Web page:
You start sharing a passage from the Bible with a friend, and all of a sudden, you’re in an argument. They won’t believe what you think the passage so clearly teaches, and you’re both on the verge of calling each other idiots.
What if there was a simple way to defuse these arguments before they start? If such a method existed would you want to learn about it? If your answer is yes, don’t stop reading.
The ‘IF’ Strategy
The #1 principal of this strategy is: Always keep your ‘if’ ready.
The moment your friend adopts an argumentative stance on any passage or biblical issue, take a firm but gentle grasp of your ‘if’ and turn their position around like this…
- When they don’t believe the Bible is reliable say, “If the Bible is reliable regarding this issue, what does that mean to us?”
- When they won’t apply the Bible to themselves say, “If this passage is true, how would that affect you and I?”
- When they refuse to accept the Bible’s authority, say, “If the Bible really is God’s authoritative disclosure to man, how should we respond to it?”
The second principal is like the first: If at first you don’t succeed, use your ‘if’ again.
People confronted with the ‘IF’ strategy may not want to give you the obvious answer to your question. To do so, would be to intellectually assent to the potential truth of your position. Instead they’ll likely repeat their first argument hoping that will clinch a victory for their side.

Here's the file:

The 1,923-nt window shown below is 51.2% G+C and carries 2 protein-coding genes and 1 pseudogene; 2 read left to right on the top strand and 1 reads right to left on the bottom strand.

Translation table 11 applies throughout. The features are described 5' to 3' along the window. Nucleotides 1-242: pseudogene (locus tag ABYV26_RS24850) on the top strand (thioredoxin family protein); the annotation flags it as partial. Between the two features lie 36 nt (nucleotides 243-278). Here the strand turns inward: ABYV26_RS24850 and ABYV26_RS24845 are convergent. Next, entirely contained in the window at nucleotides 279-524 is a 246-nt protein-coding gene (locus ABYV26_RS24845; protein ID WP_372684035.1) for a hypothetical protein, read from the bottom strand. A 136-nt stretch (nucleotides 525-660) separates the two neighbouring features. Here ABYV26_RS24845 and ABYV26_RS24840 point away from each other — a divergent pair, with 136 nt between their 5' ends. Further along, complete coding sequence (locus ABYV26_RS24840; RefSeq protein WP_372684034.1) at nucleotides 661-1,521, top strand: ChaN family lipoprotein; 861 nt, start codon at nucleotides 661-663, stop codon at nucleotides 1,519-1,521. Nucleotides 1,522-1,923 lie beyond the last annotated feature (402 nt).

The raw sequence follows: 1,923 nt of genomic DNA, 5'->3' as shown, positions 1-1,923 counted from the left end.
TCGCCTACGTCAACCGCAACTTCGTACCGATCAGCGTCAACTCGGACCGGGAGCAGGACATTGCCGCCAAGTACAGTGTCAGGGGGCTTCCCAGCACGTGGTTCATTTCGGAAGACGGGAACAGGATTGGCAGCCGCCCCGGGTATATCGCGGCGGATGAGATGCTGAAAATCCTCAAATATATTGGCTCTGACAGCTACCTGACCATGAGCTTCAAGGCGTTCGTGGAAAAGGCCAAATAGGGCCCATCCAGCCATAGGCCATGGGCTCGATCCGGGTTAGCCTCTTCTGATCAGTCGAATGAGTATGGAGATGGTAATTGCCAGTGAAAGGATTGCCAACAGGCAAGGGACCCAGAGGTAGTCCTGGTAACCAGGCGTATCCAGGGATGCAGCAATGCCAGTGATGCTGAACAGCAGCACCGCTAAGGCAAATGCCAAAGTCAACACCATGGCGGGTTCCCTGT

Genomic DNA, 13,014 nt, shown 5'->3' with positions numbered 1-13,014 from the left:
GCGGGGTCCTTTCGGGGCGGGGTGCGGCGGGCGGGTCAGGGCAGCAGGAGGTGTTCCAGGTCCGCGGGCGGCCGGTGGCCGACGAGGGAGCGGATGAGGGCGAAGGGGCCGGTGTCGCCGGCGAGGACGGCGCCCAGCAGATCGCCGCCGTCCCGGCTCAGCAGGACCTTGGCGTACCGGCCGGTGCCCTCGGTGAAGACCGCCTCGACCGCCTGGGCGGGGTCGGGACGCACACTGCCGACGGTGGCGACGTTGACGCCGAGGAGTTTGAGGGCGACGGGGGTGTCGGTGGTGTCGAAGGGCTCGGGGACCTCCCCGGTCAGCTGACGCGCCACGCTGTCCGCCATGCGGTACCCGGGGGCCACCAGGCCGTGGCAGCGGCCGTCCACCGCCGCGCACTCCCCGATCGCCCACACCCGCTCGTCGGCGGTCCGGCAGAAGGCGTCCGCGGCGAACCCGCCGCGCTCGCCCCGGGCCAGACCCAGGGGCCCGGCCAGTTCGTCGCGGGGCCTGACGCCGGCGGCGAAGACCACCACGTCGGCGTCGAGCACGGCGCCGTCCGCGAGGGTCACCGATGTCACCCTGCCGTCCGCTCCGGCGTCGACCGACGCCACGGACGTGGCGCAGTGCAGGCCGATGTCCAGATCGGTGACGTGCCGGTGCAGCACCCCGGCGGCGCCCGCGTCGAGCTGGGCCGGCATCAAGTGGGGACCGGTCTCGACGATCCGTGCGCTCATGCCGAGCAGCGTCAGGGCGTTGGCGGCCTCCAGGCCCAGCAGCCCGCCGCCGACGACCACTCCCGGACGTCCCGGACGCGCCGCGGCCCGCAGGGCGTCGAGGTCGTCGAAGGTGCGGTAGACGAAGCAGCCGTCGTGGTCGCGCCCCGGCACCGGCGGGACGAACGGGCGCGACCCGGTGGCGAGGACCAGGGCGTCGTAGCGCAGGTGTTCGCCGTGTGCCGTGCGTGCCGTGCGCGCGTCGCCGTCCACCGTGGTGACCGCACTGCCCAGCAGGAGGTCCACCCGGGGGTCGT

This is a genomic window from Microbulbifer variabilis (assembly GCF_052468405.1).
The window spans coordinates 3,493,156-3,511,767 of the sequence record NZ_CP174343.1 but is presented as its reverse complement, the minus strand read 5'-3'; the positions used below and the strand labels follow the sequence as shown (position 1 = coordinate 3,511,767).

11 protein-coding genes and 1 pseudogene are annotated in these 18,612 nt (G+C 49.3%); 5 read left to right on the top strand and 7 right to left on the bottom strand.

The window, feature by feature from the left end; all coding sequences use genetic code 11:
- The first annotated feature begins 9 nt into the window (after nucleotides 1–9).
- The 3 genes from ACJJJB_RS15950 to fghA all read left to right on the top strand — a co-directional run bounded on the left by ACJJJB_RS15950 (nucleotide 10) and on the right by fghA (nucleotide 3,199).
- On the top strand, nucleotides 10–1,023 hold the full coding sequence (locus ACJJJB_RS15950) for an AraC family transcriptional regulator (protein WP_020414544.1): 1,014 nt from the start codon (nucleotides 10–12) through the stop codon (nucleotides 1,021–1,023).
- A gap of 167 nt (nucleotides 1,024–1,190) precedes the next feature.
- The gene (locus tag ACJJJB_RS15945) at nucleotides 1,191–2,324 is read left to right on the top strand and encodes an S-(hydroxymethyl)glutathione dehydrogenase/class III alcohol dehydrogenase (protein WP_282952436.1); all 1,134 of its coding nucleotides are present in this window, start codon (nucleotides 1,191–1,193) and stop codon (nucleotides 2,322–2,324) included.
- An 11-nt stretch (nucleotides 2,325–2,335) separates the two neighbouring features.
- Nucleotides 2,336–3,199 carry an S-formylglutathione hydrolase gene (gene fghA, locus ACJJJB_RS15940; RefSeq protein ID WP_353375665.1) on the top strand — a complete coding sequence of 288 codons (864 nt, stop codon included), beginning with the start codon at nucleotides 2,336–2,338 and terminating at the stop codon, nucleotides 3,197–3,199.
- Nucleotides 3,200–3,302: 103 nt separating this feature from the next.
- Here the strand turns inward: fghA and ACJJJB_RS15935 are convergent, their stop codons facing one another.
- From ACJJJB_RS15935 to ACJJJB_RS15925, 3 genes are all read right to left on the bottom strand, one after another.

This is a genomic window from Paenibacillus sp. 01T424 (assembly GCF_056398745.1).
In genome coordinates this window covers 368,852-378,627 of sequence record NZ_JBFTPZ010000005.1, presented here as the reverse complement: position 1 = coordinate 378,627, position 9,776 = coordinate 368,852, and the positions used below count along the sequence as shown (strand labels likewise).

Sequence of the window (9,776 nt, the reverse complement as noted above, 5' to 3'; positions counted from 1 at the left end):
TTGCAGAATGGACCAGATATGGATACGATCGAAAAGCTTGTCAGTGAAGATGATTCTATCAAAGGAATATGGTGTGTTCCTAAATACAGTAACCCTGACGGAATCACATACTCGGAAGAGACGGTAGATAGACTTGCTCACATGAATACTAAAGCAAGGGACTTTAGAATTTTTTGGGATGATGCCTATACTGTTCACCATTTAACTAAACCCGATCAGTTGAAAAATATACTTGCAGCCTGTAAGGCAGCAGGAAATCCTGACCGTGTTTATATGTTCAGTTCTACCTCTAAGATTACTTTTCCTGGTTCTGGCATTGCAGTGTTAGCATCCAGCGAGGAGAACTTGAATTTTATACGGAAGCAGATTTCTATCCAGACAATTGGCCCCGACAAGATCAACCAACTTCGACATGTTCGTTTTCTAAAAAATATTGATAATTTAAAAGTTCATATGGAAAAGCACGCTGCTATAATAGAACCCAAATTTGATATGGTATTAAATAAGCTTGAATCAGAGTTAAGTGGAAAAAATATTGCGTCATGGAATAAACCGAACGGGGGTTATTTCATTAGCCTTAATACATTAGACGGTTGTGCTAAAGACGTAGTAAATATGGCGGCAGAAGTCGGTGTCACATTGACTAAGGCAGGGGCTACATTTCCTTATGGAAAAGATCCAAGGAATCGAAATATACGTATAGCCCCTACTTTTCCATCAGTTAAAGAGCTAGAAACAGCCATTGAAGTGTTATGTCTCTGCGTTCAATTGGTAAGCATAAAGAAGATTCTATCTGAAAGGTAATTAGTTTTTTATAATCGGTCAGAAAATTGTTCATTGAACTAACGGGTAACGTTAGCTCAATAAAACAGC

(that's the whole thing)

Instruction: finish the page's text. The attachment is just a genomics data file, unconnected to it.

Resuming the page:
Friend: “Look, I already said that I don’t think the Bible is reliable, so your iffy question doesn’t matter.”
Principal #2: Acknowledge as much of their statement as possible, and then apply your ‘if’ again.
You: “I know you don’t trust the Bible, and I respect your opinion, and the right to hold it. Believe it or not, I’m not trying to change your mind, I just want to be sure I’ve communicated clearly what I believe. So, if, and I know this is a big IF, the Bible was reliable about this issue, what would that mean to us?”
By approaching the truth of the Bible this way, there’s much less chance of raised voices, especially on your side, and a greater likelihood that your friend will assent to your position. After all, you’re only saying, what if!
And if that isn’t a good enough reason to utilize the ‘IF’ strategy, here’s one from the Bible; “A gentle answer…” does what?
In Part II of this series, we’ll share Principal #3, and answer a surprising question. . . When you use the ‘IF’ Strategy, who and what will take over further discussion with your friend?
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